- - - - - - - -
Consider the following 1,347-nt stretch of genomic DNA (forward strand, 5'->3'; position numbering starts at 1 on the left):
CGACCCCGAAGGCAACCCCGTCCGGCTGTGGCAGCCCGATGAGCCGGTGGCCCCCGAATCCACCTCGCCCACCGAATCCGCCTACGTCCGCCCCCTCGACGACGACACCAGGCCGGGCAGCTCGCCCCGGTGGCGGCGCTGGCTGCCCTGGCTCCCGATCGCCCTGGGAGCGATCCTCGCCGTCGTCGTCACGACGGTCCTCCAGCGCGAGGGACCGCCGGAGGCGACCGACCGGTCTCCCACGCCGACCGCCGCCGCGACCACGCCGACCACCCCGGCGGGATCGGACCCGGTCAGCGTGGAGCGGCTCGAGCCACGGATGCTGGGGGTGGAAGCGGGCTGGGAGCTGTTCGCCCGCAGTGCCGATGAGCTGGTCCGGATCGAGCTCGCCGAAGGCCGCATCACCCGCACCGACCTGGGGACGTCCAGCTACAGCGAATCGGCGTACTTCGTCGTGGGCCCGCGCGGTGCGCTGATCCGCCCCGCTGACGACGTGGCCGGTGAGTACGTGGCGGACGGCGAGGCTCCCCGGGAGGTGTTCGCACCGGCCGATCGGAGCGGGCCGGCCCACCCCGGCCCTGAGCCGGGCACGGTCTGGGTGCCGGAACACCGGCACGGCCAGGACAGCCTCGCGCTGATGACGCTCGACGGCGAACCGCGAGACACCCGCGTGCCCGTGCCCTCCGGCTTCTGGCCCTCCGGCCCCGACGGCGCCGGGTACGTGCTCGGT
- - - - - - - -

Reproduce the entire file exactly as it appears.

Consider the following 1,347-nt stretch of genomic DNA (forward strand, 5'->3'; position numbering starts at 1 on the left):
CGACCCCGAAGGCAACCCCGTCCGGCTGTGGCAGCCCGATGAGCCGGTGGCCCCCGAATCCACCTCGCCCACCGAATCCGCCTACGTCCGCCCCCTCGACGACGACACCAGGCCGGGCAGCTCGCCCCGGTGGCGGCGCTGGCTGCCCTGGCTCCCGATCGCCCTGGGAGCGATCCTCGCCGTCGTCGTCACGACGGTCCTCCAGCGCGAGGGACCGCCGGAGGCGACCGACCGGTCTCCCACGCCGACCGCCGCCGCGACCACGCCGACCACCCCGGCGGGATCGGACCCGGTCAGCGTGGAGCGGCTCGAGCCACGGATGCTGGGGGTGGAAGCGGGCTGGGAGCTGTTCGCCCGCAGTGCCGATGAGCTGGTCCGGATCGAGCTCGCCGAAGGCCGCATCACCCGCACCGACCTGGGGACGTCCAGCTACAGCGAATCGGCGTACTTCGTCGTGGGCCCGCGCGGTGCGCTGATCCGCCCCGCTGACGACGTGGCCGGTGAGTACGTGGCGGACGGCGAGGCTCCCCGGGAGGTGTTCGCACCGGCCGATCGGAGCGGGCCGGCCCACCCCGGCCCTGAGCCGGGCACGGTCTGGGTGCCGGAACACCGGCACGGCCAGGACAGCCTCGCGCTGATGACGCTCGACGGCGAACCGCGAGACACCCGCGTGCCCGTGCCCTCCGGCTTCTGGCCCTCCGGCCCCGACGGCGCCGGGTACGTGCTCGGT